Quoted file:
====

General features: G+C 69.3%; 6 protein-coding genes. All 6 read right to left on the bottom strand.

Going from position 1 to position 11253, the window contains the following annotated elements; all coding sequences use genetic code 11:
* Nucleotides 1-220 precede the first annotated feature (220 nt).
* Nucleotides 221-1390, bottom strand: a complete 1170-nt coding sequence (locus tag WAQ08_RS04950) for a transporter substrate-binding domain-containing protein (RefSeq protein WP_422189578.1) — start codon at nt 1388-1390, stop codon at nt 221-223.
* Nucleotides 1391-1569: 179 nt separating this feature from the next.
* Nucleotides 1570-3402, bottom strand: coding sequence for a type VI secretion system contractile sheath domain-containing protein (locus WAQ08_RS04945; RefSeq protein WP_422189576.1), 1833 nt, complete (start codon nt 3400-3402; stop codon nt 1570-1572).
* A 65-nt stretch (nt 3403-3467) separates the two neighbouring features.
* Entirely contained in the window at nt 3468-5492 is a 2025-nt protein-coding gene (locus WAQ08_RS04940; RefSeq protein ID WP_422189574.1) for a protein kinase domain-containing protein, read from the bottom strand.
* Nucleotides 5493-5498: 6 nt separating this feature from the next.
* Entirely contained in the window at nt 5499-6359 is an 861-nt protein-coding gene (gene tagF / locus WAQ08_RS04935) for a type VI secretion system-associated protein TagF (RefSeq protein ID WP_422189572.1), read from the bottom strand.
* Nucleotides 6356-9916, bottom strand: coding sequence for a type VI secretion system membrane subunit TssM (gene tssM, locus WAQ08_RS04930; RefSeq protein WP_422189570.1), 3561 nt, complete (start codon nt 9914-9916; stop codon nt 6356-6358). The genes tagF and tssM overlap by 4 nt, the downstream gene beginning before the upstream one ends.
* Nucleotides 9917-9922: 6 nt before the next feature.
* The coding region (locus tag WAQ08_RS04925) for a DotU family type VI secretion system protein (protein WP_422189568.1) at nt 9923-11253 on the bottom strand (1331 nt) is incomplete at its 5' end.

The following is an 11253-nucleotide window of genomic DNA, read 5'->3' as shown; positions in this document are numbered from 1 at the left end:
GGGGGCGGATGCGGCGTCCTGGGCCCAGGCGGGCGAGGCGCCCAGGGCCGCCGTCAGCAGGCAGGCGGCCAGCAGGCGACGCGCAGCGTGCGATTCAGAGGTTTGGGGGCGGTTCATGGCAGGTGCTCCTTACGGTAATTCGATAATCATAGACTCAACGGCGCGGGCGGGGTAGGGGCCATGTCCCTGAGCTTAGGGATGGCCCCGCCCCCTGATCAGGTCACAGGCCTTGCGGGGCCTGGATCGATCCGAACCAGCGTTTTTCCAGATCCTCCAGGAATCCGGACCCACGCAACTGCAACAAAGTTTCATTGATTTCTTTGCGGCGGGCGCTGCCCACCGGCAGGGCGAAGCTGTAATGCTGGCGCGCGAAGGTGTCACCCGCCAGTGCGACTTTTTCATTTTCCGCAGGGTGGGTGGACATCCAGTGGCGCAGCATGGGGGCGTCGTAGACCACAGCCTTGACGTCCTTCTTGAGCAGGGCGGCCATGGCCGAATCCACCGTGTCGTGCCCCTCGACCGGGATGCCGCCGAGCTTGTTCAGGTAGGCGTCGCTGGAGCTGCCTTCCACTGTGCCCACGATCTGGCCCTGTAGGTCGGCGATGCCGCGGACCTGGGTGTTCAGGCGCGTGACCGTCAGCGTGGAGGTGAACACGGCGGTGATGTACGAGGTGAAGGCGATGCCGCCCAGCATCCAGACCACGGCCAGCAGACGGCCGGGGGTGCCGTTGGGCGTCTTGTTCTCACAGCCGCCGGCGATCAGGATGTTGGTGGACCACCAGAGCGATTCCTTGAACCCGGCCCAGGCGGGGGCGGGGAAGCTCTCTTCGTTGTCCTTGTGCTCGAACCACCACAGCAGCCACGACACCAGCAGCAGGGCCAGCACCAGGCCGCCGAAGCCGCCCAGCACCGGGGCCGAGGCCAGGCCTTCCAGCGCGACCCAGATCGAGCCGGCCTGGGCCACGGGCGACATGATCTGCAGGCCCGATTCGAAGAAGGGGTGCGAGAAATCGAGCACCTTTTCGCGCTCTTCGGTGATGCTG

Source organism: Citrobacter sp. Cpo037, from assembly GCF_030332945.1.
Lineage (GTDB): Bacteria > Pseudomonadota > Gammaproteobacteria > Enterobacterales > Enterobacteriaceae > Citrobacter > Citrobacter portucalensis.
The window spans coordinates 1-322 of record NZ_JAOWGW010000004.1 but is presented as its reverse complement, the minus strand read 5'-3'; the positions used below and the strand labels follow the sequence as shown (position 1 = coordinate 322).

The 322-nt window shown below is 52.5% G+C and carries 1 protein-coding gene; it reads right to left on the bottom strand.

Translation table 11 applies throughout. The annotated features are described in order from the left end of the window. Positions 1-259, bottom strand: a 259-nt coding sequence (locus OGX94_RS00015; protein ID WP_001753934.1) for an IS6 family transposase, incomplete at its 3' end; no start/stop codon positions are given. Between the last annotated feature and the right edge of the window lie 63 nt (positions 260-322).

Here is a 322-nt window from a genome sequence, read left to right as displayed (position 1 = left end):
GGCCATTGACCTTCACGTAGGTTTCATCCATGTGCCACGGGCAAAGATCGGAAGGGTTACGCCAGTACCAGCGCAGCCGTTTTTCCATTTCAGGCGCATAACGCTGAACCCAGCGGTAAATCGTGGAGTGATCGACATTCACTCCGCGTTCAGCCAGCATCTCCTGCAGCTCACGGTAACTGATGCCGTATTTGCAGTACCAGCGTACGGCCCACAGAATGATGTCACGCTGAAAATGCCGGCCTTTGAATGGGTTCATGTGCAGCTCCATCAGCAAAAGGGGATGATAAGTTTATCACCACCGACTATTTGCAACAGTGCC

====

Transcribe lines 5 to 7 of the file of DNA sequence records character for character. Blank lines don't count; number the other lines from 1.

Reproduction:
* Nucleotides 1391-1569: 179 nt separating this feature from the next.
* Nucleotides 1570-3402, bottom strand: coding sequence for a type VI secretion system contractile sheath domain-containing protein (locus WAQ08_RS04945; RefSeq protein WP_422189576.1), 1833 nt, complete (start codon nt 3400-3402; stop codon nt 1570-1572).
* A 65-nt stretch (nt 3403-3467) separates the two neighbouring features.